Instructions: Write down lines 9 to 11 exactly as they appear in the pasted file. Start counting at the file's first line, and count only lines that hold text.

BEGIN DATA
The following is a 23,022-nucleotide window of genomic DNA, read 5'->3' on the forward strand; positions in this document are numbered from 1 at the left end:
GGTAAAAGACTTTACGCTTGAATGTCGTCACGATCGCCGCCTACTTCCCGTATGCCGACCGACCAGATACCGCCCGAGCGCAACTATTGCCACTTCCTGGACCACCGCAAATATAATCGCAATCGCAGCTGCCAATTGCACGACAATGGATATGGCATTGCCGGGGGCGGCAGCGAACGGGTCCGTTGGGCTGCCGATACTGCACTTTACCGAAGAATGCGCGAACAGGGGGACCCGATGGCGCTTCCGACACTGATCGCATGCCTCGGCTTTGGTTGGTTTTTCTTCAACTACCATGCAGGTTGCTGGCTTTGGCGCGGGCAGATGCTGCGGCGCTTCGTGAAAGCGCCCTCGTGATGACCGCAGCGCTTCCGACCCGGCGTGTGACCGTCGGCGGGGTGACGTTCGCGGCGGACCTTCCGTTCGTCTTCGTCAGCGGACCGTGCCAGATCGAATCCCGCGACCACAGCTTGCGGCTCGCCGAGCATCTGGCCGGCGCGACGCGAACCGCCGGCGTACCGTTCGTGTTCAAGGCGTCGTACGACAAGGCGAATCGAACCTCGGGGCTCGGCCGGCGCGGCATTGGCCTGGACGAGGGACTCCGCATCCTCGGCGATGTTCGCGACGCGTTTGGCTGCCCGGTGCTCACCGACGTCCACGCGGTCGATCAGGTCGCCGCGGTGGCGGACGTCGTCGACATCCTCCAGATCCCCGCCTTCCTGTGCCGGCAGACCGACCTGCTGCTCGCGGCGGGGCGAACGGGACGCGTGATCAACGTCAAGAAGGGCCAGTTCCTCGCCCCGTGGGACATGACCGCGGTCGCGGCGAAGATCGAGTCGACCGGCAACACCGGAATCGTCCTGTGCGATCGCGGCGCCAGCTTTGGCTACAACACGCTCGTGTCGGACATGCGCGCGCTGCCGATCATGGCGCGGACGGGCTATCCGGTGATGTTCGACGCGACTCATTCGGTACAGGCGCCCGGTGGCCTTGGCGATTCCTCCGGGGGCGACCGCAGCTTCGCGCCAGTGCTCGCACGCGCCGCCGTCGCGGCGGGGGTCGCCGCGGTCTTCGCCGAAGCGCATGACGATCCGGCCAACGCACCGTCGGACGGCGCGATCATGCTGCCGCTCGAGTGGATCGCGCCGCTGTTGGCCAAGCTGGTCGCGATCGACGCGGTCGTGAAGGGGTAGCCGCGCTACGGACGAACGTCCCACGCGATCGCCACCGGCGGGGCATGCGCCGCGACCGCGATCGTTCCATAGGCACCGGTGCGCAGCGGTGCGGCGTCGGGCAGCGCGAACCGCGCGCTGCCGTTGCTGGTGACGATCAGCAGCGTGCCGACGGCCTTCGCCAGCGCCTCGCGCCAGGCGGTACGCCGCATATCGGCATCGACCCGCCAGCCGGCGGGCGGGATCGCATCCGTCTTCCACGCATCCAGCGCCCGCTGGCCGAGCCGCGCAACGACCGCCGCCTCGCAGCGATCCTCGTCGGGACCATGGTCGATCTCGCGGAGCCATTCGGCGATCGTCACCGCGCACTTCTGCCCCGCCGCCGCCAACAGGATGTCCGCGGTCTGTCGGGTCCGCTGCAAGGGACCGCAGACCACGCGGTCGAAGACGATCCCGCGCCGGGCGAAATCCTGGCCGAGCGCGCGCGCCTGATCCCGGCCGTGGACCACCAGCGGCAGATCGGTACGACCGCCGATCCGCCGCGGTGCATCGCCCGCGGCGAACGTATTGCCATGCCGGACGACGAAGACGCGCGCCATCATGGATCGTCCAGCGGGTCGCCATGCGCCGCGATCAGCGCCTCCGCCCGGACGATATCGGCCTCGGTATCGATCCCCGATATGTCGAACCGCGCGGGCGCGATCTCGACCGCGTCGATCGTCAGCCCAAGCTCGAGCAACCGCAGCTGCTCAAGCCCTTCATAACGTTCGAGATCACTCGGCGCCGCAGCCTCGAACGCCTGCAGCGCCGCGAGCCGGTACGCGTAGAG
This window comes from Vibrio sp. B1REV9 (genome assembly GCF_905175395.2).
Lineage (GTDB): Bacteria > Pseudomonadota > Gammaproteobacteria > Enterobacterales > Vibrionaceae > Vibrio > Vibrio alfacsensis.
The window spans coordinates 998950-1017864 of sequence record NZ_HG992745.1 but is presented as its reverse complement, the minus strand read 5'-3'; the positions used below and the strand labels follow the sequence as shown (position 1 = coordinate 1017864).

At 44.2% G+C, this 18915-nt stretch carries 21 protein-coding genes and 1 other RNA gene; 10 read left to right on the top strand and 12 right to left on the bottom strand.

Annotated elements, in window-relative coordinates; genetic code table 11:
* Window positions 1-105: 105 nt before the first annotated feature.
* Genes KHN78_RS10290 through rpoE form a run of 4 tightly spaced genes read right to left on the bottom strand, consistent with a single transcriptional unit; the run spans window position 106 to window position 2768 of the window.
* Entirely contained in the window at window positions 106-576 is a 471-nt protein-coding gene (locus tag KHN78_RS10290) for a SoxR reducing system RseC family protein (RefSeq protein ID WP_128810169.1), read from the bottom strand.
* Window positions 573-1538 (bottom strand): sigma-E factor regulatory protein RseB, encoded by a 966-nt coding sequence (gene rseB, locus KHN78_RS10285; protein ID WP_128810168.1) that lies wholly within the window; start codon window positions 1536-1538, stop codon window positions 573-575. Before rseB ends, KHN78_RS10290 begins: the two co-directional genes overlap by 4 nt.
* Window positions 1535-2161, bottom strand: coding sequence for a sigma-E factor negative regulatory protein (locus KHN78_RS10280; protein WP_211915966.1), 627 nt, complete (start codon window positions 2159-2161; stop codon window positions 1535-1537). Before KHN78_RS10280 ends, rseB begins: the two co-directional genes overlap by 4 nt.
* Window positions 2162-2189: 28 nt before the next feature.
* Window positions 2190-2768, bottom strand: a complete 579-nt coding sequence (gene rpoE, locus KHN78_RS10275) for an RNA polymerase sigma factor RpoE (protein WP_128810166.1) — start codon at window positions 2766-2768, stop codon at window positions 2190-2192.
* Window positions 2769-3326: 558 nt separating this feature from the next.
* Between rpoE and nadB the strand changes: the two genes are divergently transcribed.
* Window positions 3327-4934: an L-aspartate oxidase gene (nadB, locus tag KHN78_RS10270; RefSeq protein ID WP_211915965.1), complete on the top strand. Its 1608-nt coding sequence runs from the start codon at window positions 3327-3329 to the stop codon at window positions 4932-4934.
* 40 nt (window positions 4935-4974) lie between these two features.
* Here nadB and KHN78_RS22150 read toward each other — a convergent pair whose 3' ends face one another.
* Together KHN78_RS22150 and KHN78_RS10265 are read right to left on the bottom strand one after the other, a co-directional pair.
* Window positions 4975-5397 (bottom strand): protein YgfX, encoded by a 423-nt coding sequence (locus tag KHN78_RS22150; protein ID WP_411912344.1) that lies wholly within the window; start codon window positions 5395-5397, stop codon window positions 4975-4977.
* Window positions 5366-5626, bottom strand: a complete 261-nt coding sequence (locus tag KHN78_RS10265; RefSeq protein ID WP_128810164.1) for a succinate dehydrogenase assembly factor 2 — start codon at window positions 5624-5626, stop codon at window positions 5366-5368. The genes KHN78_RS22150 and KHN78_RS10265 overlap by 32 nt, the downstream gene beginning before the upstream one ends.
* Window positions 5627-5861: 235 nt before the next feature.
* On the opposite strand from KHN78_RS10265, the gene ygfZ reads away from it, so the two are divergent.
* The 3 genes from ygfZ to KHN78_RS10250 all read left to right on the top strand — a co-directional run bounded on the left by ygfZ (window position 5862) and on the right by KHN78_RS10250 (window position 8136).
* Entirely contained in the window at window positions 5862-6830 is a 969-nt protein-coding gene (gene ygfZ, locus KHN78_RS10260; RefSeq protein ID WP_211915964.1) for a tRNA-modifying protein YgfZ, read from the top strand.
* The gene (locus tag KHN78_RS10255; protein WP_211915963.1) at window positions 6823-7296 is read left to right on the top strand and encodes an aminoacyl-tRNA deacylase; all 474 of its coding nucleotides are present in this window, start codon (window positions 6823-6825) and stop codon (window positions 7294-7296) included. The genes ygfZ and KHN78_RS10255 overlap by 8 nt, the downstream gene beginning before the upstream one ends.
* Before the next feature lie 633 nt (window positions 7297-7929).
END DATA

* Genes KHN78_RS10290 through rpoE form a run of 4 tightly spaced genes read right to left on the bottom strand, consistent with a single transcriptional unit; the run spans window position 106 to window position 2768 of the window.
* Entirely contained in the window at window positions 106-576 is a 471-nt protein-coding gene (locus tag KHN78_RS10290) for a SoxR reducing system RseC family protein (RefSeq protein ID WP_128810169.1), read from the bottom strand.
* Window positions 573-1538 (bottom strand): sigma-E factor regulatory protein RseB, encoded by a 966-nt coding sequence (gene rseB, locus KHN78_RS10285; protein ID WP_128810168.1) that lies wholly within the window; start codon window positions 1536-1538, stop codon window positions 573-575. Before rseB ends, KHN78_RS10290 begins: the two co-directional genes overlap by 4 nt.